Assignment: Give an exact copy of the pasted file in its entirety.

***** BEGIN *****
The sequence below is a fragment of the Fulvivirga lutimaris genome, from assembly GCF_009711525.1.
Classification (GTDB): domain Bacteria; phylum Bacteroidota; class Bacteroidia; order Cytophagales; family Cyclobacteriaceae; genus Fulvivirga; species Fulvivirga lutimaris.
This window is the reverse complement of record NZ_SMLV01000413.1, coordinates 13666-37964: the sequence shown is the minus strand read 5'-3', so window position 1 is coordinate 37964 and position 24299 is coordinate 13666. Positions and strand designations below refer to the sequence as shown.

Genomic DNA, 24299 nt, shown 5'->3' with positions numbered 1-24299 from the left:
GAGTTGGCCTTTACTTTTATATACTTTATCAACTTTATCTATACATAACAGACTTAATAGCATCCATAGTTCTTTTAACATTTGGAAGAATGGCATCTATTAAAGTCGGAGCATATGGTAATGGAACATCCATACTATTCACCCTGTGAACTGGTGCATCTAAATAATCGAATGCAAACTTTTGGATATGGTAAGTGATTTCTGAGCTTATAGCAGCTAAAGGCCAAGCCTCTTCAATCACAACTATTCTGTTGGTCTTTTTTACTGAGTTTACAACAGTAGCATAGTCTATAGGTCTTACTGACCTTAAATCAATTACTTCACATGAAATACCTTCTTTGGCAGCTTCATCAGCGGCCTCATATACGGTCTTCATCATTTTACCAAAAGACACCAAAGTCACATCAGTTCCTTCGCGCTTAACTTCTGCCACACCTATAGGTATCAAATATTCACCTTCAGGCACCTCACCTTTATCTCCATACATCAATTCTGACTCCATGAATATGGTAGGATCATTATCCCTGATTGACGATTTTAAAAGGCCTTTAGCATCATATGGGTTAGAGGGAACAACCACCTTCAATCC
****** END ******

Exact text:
The sequence below is a fragment of the Fulvivirga lutimaris genome, from assembly GCF_009711525.1.
Classification (GTDB): domain Bacteria; phylum Bacteroidota; class Bacteroidia; order Cytophagales; family Cyclobacteriaceae; genus Fulvivirga; species Fulvivirga lutimaris.
This window is the reverse complement of record NZ_SMLV01000413.1, coordinates 13666-37964: the sequence shown is the minus strand read 5'-3', so window position 1 is coordinate 37964 and position 24299 is coordinate 13666. Positions and strand designations below refer to the sequence as shown.

Genomic DNA, 24299 nt, shown 5'->3' with positions numbered 1-24299 from the left:
GAGTTGGCCTTTACTTTTATATACTTTATCAACTTTATCTATACATAACAGACTTAATAGCATCCATAGTTCTTTTAACATTTGGAAGAATGGCATCTATTAAAGTCGGAGCATATGGTAATGGAACATCCATACTATTCACCCTGTGAACTGGTGCATCTAAATAATCGAATGCAAACTTTTGGATATGGTAAGTGATTTCTGAGCTTATAGCAGCTAAAGGCCAAGCCTCTTCAATCACAACTATTCTGTTGGTCTTTTTTACTGAGTTTACAACAGTAGCATAGTCTATAGGTCTTACTGACCTTAAATCAATTACTTCACATGAAATACCTTCTTTGGCAGCTTCATCAGCGGCCTCATATACGGTCTTCATCATTTTACCAAAAGACACCAAAGTCACATCAGTTCCTTCGCGCTTAACTTCTGCCACACCTATAGGTATCAAATATTCACCTTCAGGCACCTCACCTTTATCTCCATACATCAATTCTGACTCCATGAATATGGTAGGATCATTATCCCTGATTGACGATTTTAAAAGGCCTTTAGCATCATATGGGTTAGAGGGAACAACCACCTTCAATCC